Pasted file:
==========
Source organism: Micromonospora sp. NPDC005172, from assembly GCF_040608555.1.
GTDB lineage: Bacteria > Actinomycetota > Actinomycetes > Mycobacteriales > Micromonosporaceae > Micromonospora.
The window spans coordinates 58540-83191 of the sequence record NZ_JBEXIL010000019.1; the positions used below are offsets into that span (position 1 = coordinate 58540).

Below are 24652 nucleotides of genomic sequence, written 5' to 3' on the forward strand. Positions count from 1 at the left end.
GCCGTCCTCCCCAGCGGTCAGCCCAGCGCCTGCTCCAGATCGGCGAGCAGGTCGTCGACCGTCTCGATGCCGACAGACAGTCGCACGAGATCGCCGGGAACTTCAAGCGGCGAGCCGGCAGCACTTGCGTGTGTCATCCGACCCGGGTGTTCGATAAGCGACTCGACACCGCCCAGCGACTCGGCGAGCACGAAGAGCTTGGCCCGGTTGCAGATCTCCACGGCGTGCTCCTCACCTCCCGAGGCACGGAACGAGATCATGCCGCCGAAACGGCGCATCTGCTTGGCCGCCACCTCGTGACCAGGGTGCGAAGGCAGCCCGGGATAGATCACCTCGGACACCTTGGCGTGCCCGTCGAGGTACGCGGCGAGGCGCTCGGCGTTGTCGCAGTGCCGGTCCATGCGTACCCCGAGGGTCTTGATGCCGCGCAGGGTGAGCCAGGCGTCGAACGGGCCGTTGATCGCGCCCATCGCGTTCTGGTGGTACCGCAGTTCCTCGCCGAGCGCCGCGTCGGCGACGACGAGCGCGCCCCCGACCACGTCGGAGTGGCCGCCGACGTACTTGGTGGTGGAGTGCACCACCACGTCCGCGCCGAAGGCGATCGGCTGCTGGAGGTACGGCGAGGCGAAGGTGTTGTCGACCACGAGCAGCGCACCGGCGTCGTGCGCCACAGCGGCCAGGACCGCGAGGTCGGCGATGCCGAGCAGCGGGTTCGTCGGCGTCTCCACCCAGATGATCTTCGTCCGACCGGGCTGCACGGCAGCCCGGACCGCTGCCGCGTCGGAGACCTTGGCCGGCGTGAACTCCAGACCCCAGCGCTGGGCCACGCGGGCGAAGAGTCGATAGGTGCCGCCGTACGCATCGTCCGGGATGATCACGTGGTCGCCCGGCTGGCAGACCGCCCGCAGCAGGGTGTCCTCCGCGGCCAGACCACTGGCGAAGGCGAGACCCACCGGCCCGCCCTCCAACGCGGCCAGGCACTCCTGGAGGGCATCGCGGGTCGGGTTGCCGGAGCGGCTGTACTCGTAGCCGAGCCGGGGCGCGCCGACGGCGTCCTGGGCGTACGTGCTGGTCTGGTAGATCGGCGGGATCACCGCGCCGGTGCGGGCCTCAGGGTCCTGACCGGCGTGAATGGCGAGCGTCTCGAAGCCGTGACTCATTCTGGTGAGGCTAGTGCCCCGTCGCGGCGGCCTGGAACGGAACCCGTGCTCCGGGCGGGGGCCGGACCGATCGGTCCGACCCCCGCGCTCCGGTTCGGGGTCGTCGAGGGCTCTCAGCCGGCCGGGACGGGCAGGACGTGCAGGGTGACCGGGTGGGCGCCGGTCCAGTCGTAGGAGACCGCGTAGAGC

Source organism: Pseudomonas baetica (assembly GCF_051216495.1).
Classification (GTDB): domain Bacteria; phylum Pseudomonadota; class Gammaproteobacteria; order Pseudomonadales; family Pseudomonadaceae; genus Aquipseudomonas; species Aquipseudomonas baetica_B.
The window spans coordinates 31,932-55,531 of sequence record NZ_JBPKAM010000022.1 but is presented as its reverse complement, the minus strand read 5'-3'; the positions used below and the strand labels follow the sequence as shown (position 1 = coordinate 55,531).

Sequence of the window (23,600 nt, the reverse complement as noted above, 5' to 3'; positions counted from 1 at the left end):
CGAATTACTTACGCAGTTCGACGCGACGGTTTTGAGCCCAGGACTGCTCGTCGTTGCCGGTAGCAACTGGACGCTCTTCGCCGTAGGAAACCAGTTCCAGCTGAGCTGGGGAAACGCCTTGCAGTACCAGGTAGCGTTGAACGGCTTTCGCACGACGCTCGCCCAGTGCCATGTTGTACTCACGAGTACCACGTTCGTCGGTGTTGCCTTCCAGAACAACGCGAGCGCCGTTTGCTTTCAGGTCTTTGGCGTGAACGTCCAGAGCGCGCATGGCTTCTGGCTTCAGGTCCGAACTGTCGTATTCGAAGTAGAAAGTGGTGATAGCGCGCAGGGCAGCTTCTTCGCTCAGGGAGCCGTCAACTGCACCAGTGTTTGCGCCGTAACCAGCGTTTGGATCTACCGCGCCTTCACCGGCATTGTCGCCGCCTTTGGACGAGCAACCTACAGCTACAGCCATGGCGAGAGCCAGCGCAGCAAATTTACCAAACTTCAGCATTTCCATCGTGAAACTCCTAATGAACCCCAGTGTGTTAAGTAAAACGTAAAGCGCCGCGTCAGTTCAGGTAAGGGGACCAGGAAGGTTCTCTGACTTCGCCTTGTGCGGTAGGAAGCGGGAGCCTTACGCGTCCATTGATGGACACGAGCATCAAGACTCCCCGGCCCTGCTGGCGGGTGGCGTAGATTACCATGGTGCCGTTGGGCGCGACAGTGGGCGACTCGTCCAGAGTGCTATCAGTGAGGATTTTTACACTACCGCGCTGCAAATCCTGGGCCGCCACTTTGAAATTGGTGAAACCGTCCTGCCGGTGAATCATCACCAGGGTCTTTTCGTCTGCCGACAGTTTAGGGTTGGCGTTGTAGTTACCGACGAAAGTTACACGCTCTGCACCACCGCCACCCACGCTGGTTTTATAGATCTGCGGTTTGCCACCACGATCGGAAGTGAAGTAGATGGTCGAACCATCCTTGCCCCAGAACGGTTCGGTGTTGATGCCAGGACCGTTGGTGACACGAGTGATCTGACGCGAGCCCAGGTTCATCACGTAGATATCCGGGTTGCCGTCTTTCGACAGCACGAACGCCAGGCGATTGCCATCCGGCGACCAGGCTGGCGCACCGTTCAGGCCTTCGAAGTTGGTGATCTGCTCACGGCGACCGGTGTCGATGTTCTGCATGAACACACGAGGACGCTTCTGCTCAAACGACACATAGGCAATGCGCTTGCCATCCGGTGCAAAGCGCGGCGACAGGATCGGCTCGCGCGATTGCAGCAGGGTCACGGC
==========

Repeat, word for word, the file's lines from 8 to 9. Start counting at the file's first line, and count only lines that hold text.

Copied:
The window spans coordinates 31,932-55,531 of sequence record NZ_JBPKAM010000022.1 but is presented as its reverse complement, the minus strand read 5'-3'; the positions used below and the strand labels follow the sequence as shown (position 1 = coordinate 55,531).

Sequence of the window (23,600 nt, the reverse complement as noted above, 5' to 3'; positions counted from 1 at the left end):